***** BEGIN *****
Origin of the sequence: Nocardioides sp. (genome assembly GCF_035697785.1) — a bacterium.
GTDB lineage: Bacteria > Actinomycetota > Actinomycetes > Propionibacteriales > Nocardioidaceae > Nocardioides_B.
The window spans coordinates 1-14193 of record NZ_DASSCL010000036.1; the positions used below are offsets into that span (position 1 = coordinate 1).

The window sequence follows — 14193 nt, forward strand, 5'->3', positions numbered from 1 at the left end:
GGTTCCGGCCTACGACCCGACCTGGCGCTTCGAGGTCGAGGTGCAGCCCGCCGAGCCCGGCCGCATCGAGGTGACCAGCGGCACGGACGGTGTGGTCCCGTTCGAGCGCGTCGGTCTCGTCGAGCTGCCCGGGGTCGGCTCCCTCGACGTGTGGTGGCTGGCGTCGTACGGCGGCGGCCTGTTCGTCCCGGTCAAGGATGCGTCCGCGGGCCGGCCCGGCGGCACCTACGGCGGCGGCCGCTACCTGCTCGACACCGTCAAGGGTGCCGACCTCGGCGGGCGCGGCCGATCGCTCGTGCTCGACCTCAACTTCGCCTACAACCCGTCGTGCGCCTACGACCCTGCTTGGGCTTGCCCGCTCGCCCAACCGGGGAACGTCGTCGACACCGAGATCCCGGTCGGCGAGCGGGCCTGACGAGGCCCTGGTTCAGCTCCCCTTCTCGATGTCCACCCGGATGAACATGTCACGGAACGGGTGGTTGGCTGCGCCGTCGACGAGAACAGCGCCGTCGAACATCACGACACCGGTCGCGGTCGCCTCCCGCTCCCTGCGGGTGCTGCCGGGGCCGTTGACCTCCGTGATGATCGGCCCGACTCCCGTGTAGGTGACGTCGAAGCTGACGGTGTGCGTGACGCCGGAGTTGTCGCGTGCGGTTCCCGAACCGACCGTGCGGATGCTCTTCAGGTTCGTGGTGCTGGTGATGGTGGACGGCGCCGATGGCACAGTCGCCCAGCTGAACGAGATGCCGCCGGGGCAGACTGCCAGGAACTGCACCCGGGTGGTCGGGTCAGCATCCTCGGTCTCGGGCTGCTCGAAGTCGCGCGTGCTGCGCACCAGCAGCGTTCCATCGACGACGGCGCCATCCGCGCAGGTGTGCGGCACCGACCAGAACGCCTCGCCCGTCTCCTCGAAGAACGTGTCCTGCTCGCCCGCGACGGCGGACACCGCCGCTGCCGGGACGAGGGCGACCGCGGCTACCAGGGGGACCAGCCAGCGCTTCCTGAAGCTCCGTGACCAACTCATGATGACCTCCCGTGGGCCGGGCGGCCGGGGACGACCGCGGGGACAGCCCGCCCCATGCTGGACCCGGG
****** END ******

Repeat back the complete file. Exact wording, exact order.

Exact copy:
Origin of the sequence: Nocardioides sp. (genome assembly GCF_035697785.1) — a bacterium.
GTDB lineage: Bacteria > Actinomycetota > Actinomycetes > Propionibacteriales > Nocardioidaceae > Nocardioides_B.
The window spans coordinates 1-14193 of record NZ_DASSCL010000036.1; the positions used below are offsets into that span (position 1 = coordinate 1).

The window sequence follows — 14193 nt, forward strand, 5'->3', positions numbered from 1 at the left end:
GGTTCCGGCCTACGACCCGACCTGGCGCTTCGAGGTCGAGGTGCAGCCCGCCGAGCCCGGCCGCATCGAGGTGACCAGCGGCACGGACGGTGTGGTCCCGTTCGAGCGCGTCGGTCTCGTCGAGCTGCCCGGGGTCGGCTCCCTCGACGTGTGGTGGCTGGCGTCGTACGGCGGCGGCCTGTTCGTCCCGGTCAAGGATGCGTCCGCGGGCCGGCCCGGCGGCACCTACGGCGGCGGCCGCTACCTGCTCGACACCGTCAAGGGTGCCGACCTCGGCGGGCGCGGCCGATCGCTCGTGCTCGACCTCAACTTCGCCTACAACCCGTCGTGCGCCTACGACCCTGCTTGGGCTTGCCCGCTCGCCCAACCGGGGAACGTCGTCGACACCGAGATCCCGGTCGGCGAGCGGGCCTGACGAGGCCCTGGTTCAGCTCCCCTTCTCGATGTCCACCCGGATGAACATGTCACGGAACGGGTGGTTGGCTGCGCCGTCGACGAGAACAGCGCCGTCGAACATCACGACACCGGTCGCGGTCGCCTCCCGCTCCCTGCGGGTGCTGCCGGGGCCGTTGACCTCCGTGATGATCGGCCCGACTCCCGTGTAGGTGACGTCGAAGCTGACGGTGTGCGTGACGCCGGAGTTGTCGCGTGCGGTTCCCGAACCGACCGTGCGGATGCTCTTCAGGTTCGTGGTGCTGGTGATGGTGGACGGCGCCGATGGCACAGTCGCCCAGCTGAACGAGATGCCGCCGGGGCAGACTGCCAGGAACTGCACCCGGGTGGTCGGGTCAGCATCCTCGGTCTCGGGCTGCTCGAAGTCGCGCGTGCTGCGCACCAGCAGCGTTCCATCGACGACGGCGCCATCCGCGCAGGTGTGCGGCACCGACCAGAACGCCTCGCCCGTCTCCTCGAAGAACGTGTCCTGCTCGCCCGCGACGGCGGACACCGCCGCTGCCGGGACGAGGGCGACCGCGGCTACCAGGGGGACCAGCCAGCGCTTCCTGAAGCTCCGTGACCAACTCATGATGACCTCCCGTGGGCCGGGCGGCCGGGGACGACCGCGGGGACAGCCCGCCCCATGCTGGACCCGGG